longer be in doubt about the fact I turned quietly on my other side to
continue sleeping and rolling on, although the play of the
green-and-white colors in the morning red was not without charm. I do
not know whether the snow still lies about Twer; here it is all
melted, and a cool, gray rain is drizzling down on the sheet of roofs.
Russia certainly has a perfect right to claim green as her color. Of
the four hundred and fifty miles hither I slept away one hundred and
eighty, but of the other two hundred and seventy every hand's-breadth
was green, of all shades. Cities and villages, especially houses, with
the exception of the stations, I did not notice; bushy forests,
chiefly birches, cover swamps and hills, fine growth of grass under
them, long meadows between. So it goes for fifty, one hundred, one
hundred and fifty miles. I don't remember to have noticed any fields,
or any heather or sand; lonely grazing cows or horses waken in one now
and then the conjecture that there are people, too, in the
neighborhood. Moscow looks from above like a corn-field, the soldiers
green, the furniture green, and I have no doubt that the eggs lying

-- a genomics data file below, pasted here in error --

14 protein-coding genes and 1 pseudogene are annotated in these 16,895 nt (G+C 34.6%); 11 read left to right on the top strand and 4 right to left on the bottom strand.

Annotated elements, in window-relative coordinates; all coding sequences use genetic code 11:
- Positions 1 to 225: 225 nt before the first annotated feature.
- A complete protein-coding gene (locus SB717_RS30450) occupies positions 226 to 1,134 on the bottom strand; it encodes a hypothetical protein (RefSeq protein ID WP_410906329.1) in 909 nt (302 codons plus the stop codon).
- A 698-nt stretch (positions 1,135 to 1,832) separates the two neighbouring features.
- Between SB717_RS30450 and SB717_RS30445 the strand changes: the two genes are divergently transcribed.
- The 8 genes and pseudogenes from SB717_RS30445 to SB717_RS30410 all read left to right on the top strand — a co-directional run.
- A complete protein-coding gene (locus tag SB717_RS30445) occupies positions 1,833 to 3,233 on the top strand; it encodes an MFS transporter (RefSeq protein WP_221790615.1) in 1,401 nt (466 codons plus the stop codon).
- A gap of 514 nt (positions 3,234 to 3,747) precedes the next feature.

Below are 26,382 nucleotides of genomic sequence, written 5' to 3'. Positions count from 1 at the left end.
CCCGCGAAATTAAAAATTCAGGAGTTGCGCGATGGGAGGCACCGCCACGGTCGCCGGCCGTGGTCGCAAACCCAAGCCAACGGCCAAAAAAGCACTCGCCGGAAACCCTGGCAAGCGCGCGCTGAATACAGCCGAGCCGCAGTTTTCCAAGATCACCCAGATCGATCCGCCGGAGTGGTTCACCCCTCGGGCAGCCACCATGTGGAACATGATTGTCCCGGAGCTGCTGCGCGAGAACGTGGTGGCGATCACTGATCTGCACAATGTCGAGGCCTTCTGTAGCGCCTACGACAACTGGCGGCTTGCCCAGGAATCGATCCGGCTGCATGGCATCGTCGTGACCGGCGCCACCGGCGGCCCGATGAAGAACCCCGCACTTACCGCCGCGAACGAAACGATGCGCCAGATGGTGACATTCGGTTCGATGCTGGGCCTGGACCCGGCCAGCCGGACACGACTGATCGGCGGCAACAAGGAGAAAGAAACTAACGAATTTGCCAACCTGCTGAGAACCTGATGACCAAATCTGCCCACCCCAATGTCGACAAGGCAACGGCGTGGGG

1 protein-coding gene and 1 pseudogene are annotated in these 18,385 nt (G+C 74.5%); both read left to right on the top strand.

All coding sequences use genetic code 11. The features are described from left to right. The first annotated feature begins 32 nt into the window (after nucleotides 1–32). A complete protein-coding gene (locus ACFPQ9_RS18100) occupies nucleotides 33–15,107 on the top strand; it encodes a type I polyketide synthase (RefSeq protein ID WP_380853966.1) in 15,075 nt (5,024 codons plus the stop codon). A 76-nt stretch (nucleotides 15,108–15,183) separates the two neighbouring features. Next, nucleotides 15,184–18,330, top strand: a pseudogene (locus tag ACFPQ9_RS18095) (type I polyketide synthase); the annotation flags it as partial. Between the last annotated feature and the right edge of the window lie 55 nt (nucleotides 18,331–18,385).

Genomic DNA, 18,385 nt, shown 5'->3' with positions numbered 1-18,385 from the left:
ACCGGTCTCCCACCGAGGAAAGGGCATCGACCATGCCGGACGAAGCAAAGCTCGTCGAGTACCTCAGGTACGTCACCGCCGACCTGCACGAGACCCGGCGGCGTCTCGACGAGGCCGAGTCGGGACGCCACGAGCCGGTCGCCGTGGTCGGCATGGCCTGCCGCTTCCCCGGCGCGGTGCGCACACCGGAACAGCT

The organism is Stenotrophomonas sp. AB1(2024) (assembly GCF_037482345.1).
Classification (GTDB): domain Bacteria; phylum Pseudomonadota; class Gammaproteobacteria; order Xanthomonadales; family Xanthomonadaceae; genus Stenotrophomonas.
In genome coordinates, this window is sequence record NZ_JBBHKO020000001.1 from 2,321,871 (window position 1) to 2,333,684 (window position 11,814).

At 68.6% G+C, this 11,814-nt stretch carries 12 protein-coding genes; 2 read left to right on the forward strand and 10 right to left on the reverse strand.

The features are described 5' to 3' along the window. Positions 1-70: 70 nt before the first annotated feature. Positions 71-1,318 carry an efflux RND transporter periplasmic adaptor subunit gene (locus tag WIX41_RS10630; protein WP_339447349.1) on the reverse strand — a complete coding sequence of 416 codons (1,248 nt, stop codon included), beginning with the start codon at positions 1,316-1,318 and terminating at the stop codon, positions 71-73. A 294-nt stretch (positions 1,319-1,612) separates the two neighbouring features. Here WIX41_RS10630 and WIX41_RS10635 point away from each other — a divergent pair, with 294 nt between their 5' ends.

before me were laid by green hens. You will want to know how I happen
to be here; I have asked myself the same question, and presently
received the answer that variety is the spice of life. The truth of
this profound observation is especially obvious when one has been
living for ten weeks in a sunny hotel-room, looking out upon stone
pavements. Besides, one's senses become somewhat blunted to the joys
of moving, if repeated often in a short time, so I determined to
forego these same pleasures, handed over all papers to Klueber, gave
Engel my keys, explained that I should take up my lodgings in the
Stenbock house in a week, and rode to the Moscow station. That was
yesterday, twelve noon, and today early, at eight, I alighted here at
the Hotel de France. * * * It lies in the nature of this people to
harness slowly and drive fast. I ordered my carriage two hours ago,
and to all inquiries which I have been making about every ten minutes
during the last hour and a half they say (Russian), "_Ssitschass_,"
("immediately"), with unshaken and amiable calm, but there the matter
ends. You know my exemplary patience in waiting, but everything has
its limits; hunting comes later, and horses and carriages are broken
in the bad roads, so that one finally takes to walking. While writing
I have drunk three glasses of tea and made way with a number of eggs;
the attempts at heating up have also been so entirely successful that
I feel the need of getting some fresh air. I should shave myself for